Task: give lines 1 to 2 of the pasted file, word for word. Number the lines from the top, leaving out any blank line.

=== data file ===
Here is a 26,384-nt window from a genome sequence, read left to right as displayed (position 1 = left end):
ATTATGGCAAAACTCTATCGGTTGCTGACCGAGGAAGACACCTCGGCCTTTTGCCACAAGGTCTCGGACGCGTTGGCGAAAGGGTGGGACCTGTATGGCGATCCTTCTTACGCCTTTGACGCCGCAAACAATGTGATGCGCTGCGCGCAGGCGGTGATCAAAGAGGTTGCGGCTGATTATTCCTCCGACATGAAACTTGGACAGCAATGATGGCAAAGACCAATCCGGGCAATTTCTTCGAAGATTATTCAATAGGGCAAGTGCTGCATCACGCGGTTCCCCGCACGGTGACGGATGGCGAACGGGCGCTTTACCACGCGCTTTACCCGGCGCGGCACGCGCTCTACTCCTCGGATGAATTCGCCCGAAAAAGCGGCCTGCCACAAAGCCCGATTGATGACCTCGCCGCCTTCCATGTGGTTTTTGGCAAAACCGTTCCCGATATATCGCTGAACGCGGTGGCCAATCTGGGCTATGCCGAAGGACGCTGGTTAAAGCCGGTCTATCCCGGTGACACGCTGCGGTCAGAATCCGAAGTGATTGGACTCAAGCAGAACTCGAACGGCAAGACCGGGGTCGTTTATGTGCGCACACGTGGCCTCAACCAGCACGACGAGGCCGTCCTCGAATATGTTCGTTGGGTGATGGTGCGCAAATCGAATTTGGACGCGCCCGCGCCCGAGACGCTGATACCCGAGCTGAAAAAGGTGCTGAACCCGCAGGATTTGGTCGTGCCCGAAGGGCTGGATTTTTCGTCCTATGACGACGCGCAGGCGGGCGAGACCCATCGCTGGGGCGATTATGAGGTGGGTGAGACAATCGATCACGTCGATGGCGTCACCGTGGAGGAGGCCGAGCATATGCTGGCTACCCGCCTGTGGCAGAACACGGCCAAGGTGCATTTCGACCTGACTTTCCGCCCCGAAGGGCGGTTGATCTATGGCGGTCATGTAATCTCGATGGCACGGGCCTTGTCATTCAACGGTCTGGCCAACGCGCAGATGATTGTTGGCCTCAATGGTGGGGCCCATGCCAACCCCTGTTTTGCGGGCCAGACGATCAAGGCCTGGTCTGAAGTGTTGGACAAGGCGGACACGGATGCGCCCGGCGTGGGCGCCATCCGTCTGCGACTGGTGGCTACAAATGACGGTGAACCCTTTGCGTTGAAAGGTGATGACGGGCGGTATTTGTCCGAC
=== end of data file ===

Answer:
Here is a 26,384-nt window from a genome sequence, read left to right as displayed (position 1 = left end):
ATTATGGCAAAACTCTATCGGTTGCTGACCGAGGAAGACACCTCGGCCTTTTGCCACAAGGTCTCGGACGCGTTGGCGAAAGGGTGGGACCTGTATGGCGATCCTTCTTACGCCTTTGACGCCGCAAACAATGTGATGCGCTGCGCGCAGGCGGTGATCAAAGAGGTTGCGGCTGATTATTCCTCCGACATGAAACTTGGACAGCAATGATGGCAAAGACCAATCCGGGCAATTTCTTCGAAGATTATTCAATAGGGCAAGTGCTGCATCACGCGGTTCCCCGCACGGTGACGGATGGCGAACGGGCGCTTTACCACGCGCTTTACCCGGCGCGGCACGCGCTCTACTCCTCGGATGAATTCGCCCGAAAAAGCGGCCTGCCACAAAGCCCGATTGATGACCTCGCCGCCTTCCATGTGGTTTTTGGCAAAACCGTTCCCGATATATCGCTGAACGCGGTGGCCAATCTGGGCTATGCCGAAGGACGCTGGTTAAAGCCGGTCTATCCCGGTGACACGCTGCGGTCAGAATCCGAAGTGATTGGACTCAAGCAGAACTCGAACGGCAAGACCGGGGTCGTTTATGTGCGCACACGTGGCCTCAACCAGCACGACGAGGCCGTCCTCGAATATGTTCGTTGGGTGATGGTGCGCAAATCGAATTTGGACGCGCCCGCGCCCGAGACGCTGATACCCGAGCTGAAAAAGGTGCTGAACCCGCAGGATTTGGTCGTGCCCGAAGGGCTGGATTTTTCGTCCTATGACGACGCGCAGGCGGGCGAGACCCATCGCTGGGGCGATTATGAGGTGGGTGAGACAATCGATCACGTCGATGGCGTCACCGTGGAGGAGGCCGAGCATATGCTGGCTACCCGCCTGTGGCAGAACACGGCCAAGGTGCATTTCGACCTGACTTTCCGCCCCGAAGGGCGGTTGATCTATGGCGGTCATGTAATCTCGATGGCACGGGCCTTGTCATTCAACGGTCTGGCCAACGCGCAGATGATTGTTGGCCTCAATGGTGGGGCCCATGCCAACCCCTGTTTTGCGGGCCAGACGATCAAGGCCTGGTCTGAAGTGTTGGACAAGGCGGACACGGATGCGCCCGGCGTGGGCGCCATCCGTCTGCGACTGGTGGCTACAAATGACGGTGAACCCTTTGCGTTGAAAGGTGATGACGGGCGGTATTTGTCCGAC